Researchers consider non-traditional ways to battle COVID-19

Preventing Infection

Can Ancient Botanical Remedies Help With COVID-19?

“Mushrooms have the advantage that they co-evolved with us. So bacteria, viruses and other fungi prey on mushrooms just like they prey on humans. And mushrooms have developed exquisite defenses against those pests, and we believe they can confer those to us when we eat them.”

Physicians have used bronchoscopes and other hallmarks of traditional Western medicine to examine the upper airway and save lives throughout the global pandemic.

As the novel coronavirus continues to spread around the world, a group of scientists is looking at whether medicinal mushrooms and Chinese herbs may help in acute cases of COVID-19 and even in toning down the side effects of vaccines and booster shots.

A multicenter study led by the University of California San Diego School of Medicine and UCLA, in collaboration with the La Jolla Institute for Immunology, is among the first to study this approach using a randomized, double-blind, placebo-controlled clinical trial, according to Healthcare Hygiene Magazine.

“We hope these treatments will reduce the need for hospitalization,” said Dr. Gordon Saxe, director of research at the Centers for Integrative Health at UC San Diego School of Medicine, who is principal investigator of Mushrooms and Chinese Herbs for COVID-19, (MACH-19).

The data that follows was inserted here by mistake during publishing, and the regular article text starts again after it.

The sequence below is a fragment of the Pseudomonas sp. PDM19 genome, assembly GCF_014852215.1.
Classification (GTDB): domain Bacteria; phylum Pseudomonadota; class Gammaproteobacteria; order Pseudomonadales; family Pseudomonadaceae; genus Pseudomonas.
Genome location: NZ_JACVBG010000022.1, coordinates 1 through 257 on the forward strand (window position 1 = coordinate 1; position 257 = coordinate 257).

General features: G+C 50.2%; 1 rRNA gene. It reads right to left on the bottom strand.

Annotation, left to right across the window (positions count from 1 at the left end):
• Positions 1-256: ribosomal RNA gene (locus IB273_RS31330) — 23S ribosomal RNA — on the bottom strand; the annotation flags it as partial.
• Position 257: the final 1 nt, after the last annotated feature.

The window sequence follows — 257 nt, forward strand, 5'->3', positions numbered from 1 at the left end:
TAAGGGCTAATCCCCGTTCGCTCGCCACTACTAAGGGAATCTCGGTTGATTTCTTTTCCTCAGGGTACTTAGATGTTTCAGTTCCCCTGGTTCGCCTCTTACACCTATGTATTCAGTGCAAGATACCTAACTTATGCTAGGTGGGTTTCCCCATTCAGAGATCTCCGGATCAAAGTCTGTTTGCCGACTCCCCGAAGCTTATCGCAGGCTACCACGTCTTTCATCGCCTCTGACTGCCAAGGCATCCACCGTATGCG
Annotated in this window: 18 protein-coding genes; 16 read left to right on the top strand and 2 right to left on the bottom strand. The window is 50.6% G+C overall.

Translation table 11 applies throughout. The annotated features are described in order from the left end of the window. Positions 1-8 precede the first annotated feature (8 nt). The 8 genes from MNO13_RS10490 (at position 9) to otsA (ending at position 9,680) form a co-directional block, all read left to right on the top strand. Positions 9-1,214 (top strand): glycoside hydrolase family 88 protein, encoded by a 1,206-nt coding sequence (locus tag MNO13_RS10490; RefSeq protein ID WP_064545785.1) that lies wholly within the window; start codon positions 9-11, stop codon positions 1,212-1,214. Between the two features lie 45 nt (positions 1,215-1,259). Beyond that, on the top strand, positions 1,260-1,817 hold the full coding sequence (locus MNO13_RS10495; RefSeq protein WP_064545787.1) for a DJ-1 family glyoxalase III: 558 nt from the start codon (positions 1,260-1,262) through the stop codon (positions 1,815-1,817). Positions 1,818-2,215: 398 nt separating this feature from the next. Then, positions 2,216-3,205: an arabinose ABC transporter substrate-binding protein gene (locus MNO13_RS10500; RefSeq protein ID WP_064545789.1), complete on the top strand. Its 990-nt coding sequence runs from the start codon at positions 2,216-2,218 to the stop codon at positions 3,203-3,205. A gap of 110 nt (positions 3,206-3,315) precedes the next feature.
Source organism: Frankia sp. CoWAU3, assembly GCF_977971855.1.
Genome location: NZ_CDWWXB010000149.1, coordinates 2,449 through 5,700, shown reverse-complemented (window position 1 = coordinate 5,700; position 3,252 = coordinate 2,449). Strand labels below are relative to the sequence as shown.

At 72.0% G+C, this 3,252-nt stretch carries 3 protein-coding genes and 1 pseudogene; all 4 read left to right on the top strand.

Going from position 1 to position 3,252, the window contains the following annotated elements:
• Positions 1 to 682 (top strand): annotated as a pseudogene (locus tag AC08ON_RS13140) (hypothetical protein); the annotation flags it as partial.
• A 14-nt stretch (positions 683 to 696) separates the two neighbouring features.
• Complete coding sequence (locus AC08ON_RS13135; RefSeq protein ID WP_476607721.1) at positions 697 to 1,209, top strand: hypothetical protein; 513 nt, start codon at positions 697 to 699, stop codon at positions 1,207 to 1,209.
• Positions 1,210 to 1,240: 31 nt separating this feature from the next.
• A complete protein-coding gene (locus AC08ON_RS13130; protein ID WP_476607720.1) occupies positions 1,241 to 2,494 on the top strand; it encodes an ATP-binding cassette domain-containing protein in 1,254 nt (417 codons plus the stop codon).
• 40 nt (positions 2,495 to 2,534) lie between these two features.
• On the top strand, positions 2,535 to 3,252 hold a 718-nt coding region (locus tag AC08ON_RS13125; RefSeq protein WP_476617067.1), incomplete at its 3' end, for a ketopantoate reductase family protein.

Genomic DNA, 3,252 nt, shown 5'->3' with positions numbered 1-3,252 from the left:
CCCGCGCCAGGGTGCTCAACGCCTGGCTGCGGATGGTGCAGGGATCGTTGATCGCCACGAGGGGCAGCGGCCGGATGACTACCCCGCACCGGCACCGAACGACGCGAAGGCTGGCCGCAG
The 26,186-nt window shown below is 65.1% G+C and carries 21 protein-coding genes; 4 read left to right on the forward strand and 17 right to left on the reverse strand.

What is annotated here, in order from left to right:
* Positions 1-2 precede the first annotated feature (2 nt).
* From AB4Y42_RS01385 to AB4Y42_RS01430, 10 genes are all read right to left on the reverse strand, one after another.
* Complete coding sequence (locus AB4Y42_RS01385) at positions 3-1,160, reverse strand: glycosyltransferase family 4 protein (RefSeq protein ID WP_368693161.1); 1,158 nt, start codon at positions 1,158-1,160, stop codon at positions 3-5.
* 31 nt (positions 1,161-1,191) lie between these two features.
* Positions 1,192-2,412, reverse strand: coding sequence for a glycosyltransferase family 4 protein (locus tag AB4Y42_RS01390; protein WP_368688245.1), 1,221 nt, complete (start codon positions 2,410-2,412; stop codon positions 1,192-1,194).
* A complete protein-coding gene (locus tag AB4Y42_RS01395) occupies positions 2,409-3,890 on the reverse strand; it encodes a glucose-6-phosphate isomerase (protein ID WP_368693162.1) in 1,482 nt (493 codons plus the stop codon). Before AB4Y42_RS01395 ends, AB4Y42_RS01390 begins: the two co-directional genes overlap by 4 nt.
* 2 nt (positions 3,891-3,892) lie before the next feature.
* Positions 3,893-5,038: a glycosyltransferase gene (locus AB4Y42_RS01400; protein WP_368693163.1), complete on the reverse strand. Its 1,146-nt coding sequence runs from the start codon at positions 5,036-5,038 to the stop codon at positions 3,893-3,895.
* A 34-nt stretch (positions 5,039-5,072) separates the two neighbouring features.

Two of the studies are U.S. Food and Drug Administration-approved trials.

The mushrooms were chosen because of their long history of use and known immune-enhancing and anti-viral effects, Saxe told Healthcare Hygiene Magazine.

“Mushrooms have the advantage that they co-evolved with us,” Saxe said. “So bacteria, viruses and other fungi prey on mushrooms just like they prey on humans. And mushrooms have developed exquisite defenses against those pests, and we believe they can confer those to us when we eat them.”

These natural botanicals specifically have a history of helping in pandemics. Herbs have helped Chinese doctors manage 300 recorded epidemics, and the Greek pharmacologist Pedanius Dioscorides prescribed agarikon, one of the mushrooms included in the studies, to treat pulmonary infections 2,300 years ago, Saxe told the magazine.

Vaccines lead to antibody production, and mushrooms may not only increase the number of antibodies but also enhance T-cell immunity against virally infected cells, Saxe says.

As doctors in hospitals around the world have used traditional Western medicine to fight the virus, COVID-19 has also helped make the case for single-use bronchoscopes in treating critically ill patients.

In March 2020, the American Association for Bronchology and Interventional Pulmonology (AABIP) recommended that physicians not perform bronchoscopies on patients suspected or confirmed to have COVID-19. If bronchoscopy was warranted during COVID-19 testing or treatment, AABIP said “disposable bronchoscopes should be used first line when available.”

Doctors quickly found ways to perform bronchoscopies safely, using additional personal protective equipment (PPE) and taking a variety of other precautions.

In the third year of a global pandemic that has claimed more than 6 million lives — nearly 1 million of them in the U.S. —  single-use bronchoscopes and sterile, leak-proof containers for BAL samples remain among the best safeguards when doing bronchoscopy.

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